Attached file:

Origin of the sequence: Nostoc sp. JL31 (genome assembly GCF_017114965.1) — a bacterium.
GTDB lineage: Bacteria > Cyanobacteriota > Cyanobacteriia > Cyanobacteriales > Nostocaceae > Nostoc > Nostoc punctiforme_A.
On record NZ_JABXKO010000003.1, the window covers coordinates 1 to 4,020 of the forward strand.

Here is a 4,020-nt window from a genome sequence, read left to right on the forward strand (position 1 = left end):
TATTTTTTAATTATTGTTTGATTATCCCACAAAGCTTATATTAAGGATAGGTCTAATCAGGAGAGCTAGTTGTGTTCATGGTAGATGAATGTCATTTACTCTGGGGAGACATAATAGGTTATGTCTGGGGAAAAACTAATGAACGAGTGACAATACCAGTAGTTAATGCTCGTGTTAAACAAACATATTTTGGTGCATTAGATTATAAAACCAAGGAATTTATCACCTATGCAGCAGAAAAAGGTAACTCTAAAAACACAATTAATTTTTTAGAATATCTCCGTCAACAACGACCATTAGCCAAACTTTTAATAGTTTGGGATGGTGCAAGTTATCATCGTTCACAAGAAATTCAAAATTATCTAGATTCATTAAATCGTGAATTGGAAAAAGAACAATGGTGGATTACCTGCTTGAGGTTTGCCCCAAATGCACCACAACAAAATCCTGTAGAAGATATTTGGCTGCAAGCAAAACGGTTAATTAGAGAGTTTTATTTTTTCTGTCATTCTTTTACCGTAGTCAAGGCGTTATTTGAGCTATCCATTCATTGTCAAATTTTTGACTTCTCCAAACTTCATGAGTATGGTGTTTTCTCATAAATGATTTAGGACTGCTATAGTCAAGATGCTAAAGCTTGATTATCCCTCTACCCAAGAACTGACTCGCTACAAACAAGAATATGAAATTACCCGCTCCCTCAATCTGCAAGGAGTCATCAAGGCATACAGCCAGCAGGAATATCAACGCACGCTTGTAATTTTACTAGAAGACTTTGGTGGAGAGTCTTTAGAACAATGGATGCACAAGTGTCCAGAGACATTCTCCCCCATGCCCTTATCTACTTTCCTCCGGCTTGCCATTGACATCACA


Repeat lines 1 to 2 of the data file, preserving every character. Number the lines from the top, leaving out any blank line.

Origin of the sequence: Nostoc sp. JL31 (genome assembly GCF_017114965.1) — a bacterium.
GTDB lineage: Bacteria > Cyanobacteriota > Cyanobacteriia > Cyanobacteriales > Nostocaceae > Nostoc > Nostoc punctiforme_A.